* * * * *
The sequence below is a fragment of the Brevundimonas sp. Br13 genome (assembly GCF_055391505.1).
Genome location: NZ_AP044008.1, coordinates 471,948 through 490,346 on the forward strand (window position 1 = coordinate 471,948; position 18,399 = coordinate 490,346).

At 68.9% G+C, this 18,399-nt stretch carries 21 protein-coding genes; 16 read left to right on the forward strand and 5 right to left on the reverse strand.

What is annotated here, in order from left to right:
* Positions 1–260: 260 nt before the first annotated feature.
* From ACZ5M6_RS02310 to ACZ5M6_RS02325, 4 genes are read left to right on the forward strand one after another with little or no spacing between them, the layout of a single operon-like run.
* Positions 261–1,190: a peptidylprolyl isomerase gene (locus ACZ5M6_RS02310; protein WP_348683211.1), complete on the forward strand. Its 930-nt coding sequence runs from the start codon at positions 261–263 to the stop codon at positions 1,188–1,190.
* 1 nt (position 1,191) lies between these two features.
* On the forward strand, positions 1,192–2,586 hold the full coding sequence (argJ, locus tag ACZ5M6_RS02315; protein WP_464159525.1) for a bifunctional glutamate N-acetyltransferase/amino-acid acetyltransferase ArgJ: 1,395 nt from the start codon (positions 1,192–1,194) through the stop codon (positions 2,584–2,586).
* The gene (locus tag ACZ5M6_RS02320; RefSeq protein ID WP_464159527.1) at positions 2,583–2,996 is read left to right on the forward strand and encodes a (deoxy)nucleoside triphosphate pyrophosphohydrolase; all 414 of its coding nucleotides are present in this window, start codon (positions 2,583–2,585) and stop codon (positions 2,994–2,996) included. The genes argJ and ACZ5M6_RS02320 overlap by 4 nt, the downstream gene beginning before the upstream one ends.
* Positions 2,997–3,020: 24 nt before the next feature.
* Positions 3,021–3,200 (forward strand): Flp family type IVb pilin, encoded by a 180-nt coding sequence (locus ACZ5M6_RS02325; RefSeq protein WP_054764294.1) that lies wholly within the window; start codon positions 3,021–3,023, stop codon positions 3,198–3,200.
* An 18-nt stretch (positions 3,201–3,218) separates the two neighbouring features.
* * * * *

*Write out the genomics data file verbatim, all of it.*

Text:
The sequence below is a fragment of the Brevundimonas sp. Br13 genome (assembly GCF_055391505.1).
Genome location: NZ_AP044008.1, coordinates 471,948 through 490,346 on the forward strand (window position 1 = coordinate 471,948; position 18,399 = coordinate 490,346).

At 68.9% G+C, this 18,399-nt stretch carries 21 protein-coding genes; 16 read left to right on the forward strand and 5 right to left on the reverse strand.

What is annotated here, in order from left to right:
* Positions 1–260: 260 nt before the first annotated feature.
* From ACZ5M6_RS02310 to ACZ5M6_RS02325, 4 genes are read left to right on the forward strand one after another with little or no spacing between them, the layout of a single operon-like run.
* Positions 261–1,190: a peptidylprolyl isomerase gene (locus ACZ5M6_RS02310; protein WP_348683211.1), complete on the forward strand. Its 930-nt coding sequence runs from the start codon at positions 261–263 to the stop codon at positions 1,188–1,190.
* 1 nt (position 1,191) lies between these two features.
* On the forward strand, positions 1,192–2,586 hold the full coding sequence (argJ, locus tag ACZ5M6_RS02315; protein WP_464159525.1) for a bifunctional glutamate N-acetyltransferase/amino-acid acetyltransferase ArgJ: 1,395 nt from the start codon (positions 1,192–1,194) through the stop codon (positions 2,584–2,586).
* The gene (locus tag ACZ5M6_RS02320; RefSeq protein ID WP_464159527.1) at positions 2,583–2,996 is read left to right on the forward strand and encodes a (deoxy)nucleoside triphosphate pyrophosphohydrolase; all 414 of its coding nucleotides are present in this window, start codon (positions 2,583–2,585) and stop codon (positions 2,994–2,996) included. The genes argJ and ACZ5M6_RS02320 overlap by 4 nt, the downstream gene beginning before the upstream one ends.
* Positions 2,997–3,020: 24 nt before the next feature.
* Positions 3,021–3,200 (forward strand): Flp family type IVb pilin, encoded by a 180-nt coding sequence (locus ACZ5M6_RS02325; RefSeq protein WP_054764294.1) that lies wholly within the window; start codon positions 3,021–3,023, stop codon positions 3,198–3,200.
* An 18-nt stretch (positions 3,201–3,218) separates the two neighbouring features.